• Ginkgo T-shirts, 10 Le Loi, District 1, +84 9 05493148. 08:00-23:00. Souvenir T-shirts with creative designs inspired by Asian cultures. 210,000 dong.
  • 1 Bum Shop, 85 Tran Quoc Tuan Phuong 1 Go Vap, +84907872866. 09:00 - 20:00. Shop Specializes in selling unisex clothing such as loose-fit T-shirts, hoodies, jogger pants for men and women. Special sizes for foreigners. Tshirt 100,000 dong, Jogger Pants 180–260,000 dong, Hoodie 200,000 dong.

Markets edit

Ben Thanh Market
Afternoon siesta, near Ben Thanh Market
  • 2 Ben Thanh Market (Chợ Bến Thành) (southwest end of Le Lai). Till 18:00. A den of thieves, but great shopping for tourists — locals rarely head here for their every day needs. Ben Thanh is recognizable from its clock tower on the large roundabout. Due to its popularity with tourists, the market is now divided between tourist goods (jeans, T-shirts, smaller souvenirs in abundance) and regular items (fruit and vegetables, rice, kitchen wares, flowers, meat, fast food and local-style pickled fruits). Most items are not price-marked, and vendors always quote a 50-100% higher price to tourists, so bargaining hard will save you money. The chief method of parting visitors from their money is ambiguity: for example, never making it quite clear how much you are being quoted or what the exact price is or what exchange rate is being used to calculate your change. Be ready for these ruses (often by a sweet, smiling young lady), or be prepared to part with more cash than you need to. At the north side (back) of Ben Thanh Market are some shops that are operated by Ben Thanh Group and they sell goods at fixed price and much cheaper than the stalls in the market. No bargaining needed. If the good selection of knock-offs here just won't do, there's plenty to be had in the surrounding side street shops or night market later. If retail warfare isn't your cup of tea, you could skip the touristy Ben Thanh altogether and go to Chợ Bình Tây.
  • 3 Chợ Bình Tây (in Chinatown). The underrated twin of Ben Thanh, selling everything from fruits, meat, spices, Chinese medicines, and silk to obscure varieties of fermented fish, dried seafood, and jerky. If you are searching for a variety of Vietnam silks and velvets, skip the tourist trap Ben Thanh Market and go to Bình Tây instead. Most of Chợ Bình Tây is wholesale goods. Much of Ben Thanh Market's goods are from here.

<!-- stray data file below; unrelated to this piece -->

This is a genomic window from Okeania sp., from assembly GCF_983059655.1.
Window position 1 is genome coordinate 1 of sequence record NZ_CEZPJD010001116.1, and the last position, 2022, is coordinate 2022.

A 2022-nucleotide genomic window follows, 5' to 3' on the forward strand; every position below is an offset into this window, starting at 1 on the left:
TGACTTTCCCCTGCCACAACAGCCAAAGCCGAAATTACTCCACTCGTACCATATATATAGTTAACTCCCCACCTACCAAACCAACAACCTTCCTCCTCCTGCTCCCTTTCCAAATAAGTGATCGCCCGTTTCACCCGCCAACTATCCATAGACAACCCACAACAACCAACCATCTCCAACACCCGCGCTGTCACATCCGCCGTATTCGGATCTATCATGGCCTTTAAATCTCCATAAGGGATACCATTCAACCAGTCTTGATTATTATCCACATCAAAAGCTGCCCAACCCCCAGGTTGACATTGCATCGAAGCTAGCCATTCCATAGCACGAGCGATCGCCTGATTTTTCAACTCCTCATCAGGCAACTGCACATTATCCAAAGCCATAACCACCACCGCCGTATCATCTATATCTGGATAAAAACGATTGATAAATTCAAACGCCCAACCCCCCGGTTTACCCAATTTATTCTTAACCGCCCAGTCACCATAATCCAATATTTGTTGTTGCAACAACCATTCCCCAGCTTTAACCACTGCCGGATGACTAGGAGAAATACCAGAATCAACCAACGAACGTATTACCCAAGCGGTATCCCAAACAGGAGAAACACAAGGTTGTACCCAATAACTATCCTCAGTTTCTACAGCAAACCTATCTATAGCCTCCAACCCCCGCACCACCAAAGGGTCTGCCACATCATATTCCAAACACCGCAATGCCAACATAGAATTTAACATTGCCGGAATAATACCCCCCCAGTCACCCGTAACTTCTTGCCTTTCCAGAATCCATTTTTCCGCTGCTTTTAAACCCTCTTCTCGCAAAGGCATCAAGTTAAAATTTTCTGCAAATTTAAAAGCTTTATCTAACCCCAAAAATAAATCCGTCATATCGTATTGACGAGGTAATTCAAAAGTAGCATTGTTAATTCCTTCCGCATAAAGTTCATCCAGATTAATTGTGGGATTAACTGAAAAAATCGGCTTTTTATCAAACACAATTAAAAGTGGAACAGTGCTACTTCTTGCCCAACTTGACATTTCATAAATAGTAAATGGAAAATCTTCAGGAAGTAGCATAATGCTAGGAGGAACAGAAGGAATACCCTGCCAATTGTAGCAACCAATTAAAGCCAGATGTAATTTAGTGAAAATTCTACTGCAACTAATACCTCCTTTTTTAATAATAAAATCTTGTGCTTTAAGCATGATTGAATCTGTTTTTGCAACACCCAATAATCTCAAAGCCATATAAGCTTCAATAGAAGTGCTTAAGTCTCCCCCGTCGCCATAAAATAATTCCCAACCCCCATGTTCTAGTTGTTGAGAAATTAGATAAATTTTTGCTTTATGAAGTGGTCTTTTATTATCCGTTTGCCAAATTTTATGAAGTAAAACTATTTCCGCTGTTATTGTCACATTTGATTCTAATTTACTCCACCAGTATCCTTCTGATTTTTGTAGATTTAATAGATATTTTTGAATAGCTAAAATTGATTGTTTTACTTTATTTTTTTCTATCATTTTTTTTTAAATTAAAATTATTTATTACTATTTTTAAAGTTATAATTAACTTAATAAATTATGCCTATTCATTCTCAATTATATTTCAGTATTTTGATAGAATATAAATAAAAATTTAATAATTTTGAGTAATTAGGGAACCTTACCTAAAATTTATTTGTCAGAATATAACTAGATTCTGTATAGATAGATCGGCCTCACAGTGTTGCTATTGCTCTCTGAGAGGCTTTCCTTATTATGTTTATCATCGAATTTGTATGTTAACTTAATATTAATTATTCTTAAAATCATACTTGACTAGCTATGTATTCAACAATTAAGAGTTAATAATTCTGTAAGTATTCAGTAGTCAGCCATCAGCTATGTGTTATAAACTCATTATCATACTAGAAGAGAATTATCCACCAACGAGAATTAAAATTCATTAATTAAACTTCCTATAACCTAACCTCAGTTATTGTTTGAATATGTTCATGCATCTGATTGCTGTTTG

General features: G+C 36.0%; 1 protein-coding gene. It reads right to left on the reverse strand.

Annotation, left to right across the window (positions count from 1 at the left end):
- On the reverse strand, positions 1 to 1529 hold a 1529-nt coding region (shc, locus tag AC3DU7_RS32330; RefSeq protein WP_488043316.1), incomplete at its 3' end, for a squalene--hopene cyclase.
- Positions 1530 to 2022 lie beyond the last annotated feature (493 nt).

• 4 Thái Bình Market (Chợ Thái Bình). Not that large but got all the things locals need on a daily basis. Head inside the market where you can also find food stalls.
  • Night Market (Just outside of Ben Thanh Market). Daily 18:00-late. Here you can enjoy many kinds of different foods and drink and do your shopping as well. But it is just a small street with traffic passing and pushy sellers, not the nicest place to hang around.
  • 5 Saigon Square (A stones throw from Ben Thanh Market). A good place for a visit. It is a twin of Ben Thanh but with air conditioning. Haggling your way through this place is the rule of thumb. Local middle-class Vietnamese shop here on the weekends too. Consider planning your shopping here during the day and go to Ben Thanh for the night market. The daytime Ben Thanh can be planned as a sightseeing trip instead of a shopping spree.
  • 6 War Surplus Market (Dan Sinh Market), Yersin, District 1 (Intersection with Nguyen Cong Tru). Sometimes called the American Market or "Cho Cu" or "Khu Dan Sinh". Hidden behind rows of hardware and electric supplies shops, just brace yourself and enter. Dense warrens of stalls include those selling old American military gear of indeterminate authenticity (e.g., "nice collection of so-called authentic GI's Zippo lighter from the war era"), cheap T-shirts and military paraphernalia: just don't hope to find a genuine US wartime Zippo, they're all fakes now. Despite the name, most stalls now specialise in various industrial-type products such as hand tools and personal safety equipment.

Supermarkets edit

  • ÆON Citymart, 96 Cao Thang Phuong 4 Quan 3. 05:30-22:00. It has 22 supermarkets in Ho Chi Minh City.
  • 7 Bách Hóa XANH. A inexpensive supermarket in the center with evening specials of fruits, meat and fish.
  • Co-op Mart Supermarkets (In District 1 can be found at the corner of Nam Ky Khoi Nghia and Nguyen Dinh Chieu, about 1 km from the centre or in Cong Quynh, walking distance from the end of backpacker street, Pham Ngu Lao.). Daily 07:00-22:00. Co-op Mart can be found everywhere around HCMC. Prices are reasonably lower, though the selection leans more toward Vietnamese foods. 32 stores in Ho Chi Minh City.
  • Giant Supermarket, 506 Nguyen Dinh Chieu Ward 4 District 3, +84 8-54121416. 09:00-21:00. Part of dairy farm Hong Kong which has supermarkets all over Asia.
  • Lotte Mart, Nguyen Thi Thap Tan Hung Quan 7.

Malls and department stores edit

Malls and department stores selling luxury brands can be found throughout central Ho Chi Minh City. And indeed you can find most of the same goods at other malls and department stores throughout the world. Even if you are not planning on buying luxury brand items, there is a reason every visitor should know the locations of some malls and department stores: their free and meticulously clean public restrooms. Also, if you are travelling just before or during Tet, some of these establishments put up decorational impressive displays.

  • 8 ÆON Mall Binh Tan. In Binh Tan district, a large shopping mall with the food hall where you can get some Japanese food.
  • 9 ÆON Mall Tan Phu Celadon. The first branch of Japanese retail chain Aeon in Ho Chi Minh City.
  • 10 CGV Giga Mall Thủ Đức. In Thu Duc district, a large shopping mall with numerous options to keep the kids occupied.